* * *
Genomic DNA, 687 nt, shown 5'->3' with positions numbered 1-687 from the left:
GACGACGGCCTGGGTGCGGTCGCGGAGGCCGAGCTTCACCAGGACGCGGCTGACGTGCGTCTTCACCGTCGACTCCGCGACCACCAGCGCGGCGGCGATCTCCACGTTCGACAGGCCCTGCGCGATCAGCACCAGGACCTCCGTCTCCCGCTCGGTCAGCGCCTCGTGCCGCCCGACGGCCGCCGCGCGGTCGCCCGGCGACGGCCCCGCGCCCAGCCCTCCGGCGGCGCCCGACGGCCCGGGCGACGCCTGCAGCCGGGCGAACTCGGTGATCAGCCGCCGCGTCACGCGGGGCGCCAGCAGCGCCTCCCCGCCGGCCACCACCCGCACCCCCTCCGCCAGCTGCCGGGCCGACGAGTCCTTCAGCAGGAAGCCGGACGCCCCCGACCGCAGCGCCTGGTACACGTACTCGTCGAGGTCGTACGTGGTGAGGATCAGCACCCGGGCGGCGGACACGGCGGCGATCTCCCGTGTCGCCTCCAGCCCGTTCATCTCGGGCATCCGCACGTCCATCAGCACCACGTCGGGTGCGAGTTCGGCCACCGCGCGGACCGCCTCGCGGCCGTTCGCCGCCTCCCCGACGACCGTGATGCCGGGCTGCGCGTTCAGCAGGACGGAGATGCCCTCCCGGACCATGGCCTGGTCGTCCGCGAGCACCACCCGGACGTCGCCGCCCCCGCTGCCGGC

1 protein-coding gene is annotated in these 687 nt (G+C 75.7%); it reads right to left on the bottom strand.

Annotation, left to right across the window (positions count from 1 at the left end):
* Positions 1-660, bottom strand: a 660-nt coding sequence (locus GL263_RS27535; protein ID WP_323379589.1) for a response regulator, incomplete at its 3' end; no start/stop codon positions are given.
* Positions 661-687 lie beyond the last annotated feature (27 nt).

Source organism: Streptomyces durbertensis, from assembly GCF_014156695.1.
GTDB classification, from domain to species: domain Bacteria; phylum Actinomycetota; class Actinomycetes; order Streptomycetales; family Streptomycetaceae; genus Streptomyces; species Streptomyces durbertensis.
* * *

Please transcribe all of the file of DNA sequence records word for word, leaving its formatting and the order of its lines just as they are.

Genomic DNA, 687 nt, shown 5'->3' with positions numbered 1-687 from the left:
GACGACGGCCTGGGTGCGGTCGCGGAGGCCGAGCTTCACCAGGACGCGGCTGACGTGCGTCTTCACCGTCGACTCCGCGACCACCAGCGCGGCGGCGATCTCCACGTTCGACAGGCCCTGCGCGATCAGCACCAGGACCTCCGTCTCCCGCTCGGTCAGCGCCTCGTGCCGCCCGACGGCCGCCGCGCGGTCGCCCGGCGACGGCCCCGCGCCCAGCCCTCCGGCGGCGCCCGACGGCCCGGGCGACGCCTGCAGCCGGGCGAACTCGGTGATCAGCCGCCGCGTCACGCGGGGCGCCAGCAGCGCCTCCCCGCCGGCCACCACCCGCACCCCCTCCGCCAGCTGCCGGGCCGACGAGTCCTTCAGCAGGAAGCCGGACGCCCCCGACCGCAGCGCCTGGTACACGTACTCGTCGAGGTCGTACGTGGTGAGGATCAGCACCCGGGCGGCGGACACGGCGGCGATCTCCCGTGTCGCCTCCAGCCCGTTCATCTCGGGCATCCGCACGTCCATCAGCACCACGTCGGGTGCGAGTTCGGCCACCGCGCGGACCGCCTCGCGGCCGTTCGCCGCCTCCCCGACGACCGTGATGCCGGGCTGCGCGTTCAGCAGGACGGAGATGCCCTCCCGGACCATGGCCTGGTCGTCCGCGAGCACCACCCGGACGTCGCCGCCCCCGCTGCCGGC

1 protein-coding gene is annotated in these 687 nt (G+C 75.7%); it reads right to left on the bottom strand.

Annotation, left to right across the window (positions count from 1 at the left end):
* Positions 1-660, bottom strand: a 660-nt coding sequence (locus GL263_RS27535; protein ID WP_323379589.1) for a response regulator, incomplete at its 3' end; no start/stop codon positions are given.
* Positions 661-687 lie beyond the last annotated feature (27 nt).

Source organism: Streptomyces durbertensis, from assembly GCF_014156695.1.
GTDB classification, from domain to species: domain Bacteria; phylum Actinomycetota; class Actinomycetes; order Streptomycetales; family Streptomycetaceae; genus Streptomyces; species Streptomyces durbertensis.